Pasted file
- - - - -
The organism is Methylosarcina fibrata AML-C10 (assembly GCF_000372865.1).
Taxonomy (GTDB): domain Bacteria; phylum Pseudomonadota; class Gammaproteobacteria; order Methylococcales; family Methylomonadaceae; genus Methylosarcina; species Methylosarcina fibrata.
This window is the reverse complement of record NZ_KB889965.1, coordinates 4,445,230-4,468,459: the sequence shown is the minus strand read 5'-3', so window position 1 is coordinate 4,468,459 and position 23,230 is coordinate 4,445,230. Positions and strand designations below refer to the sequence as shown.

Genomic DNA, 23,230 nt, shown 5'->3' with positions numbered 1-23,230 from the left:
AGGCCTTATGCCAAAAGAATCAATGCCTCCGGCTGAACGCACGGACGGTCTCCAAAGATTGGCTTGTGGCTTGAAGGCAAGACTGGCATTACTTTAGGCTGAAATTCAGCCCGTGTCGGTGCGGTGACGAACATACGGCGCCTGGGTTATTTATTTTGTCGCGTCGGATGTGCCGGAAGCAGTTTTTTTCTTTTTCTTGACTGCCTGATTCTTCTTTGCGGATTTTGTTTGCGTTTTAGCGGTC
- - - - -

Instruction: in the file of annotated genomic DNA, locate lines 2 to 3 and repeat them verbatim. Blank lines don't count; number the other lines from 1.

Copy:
Taxonomy (GTDB): domain Bacteria; phylum Pseudomonadota; class Gammaproteobacteria; order Methylococcales; family Methylomonadaceae; genus Methylosarcina; species Methylosarcina fibrata.
This window is the reverse complement of record NZ_KB889965.1, coordinates 4,445,230-4,468,459: the sequence shown is the minus strand read 5'-3', so window position 1 is coordinate 4,468,459 and position 23,230 is coordinate 4,445,230. Positions and strand designations below refer to the sequence as shown.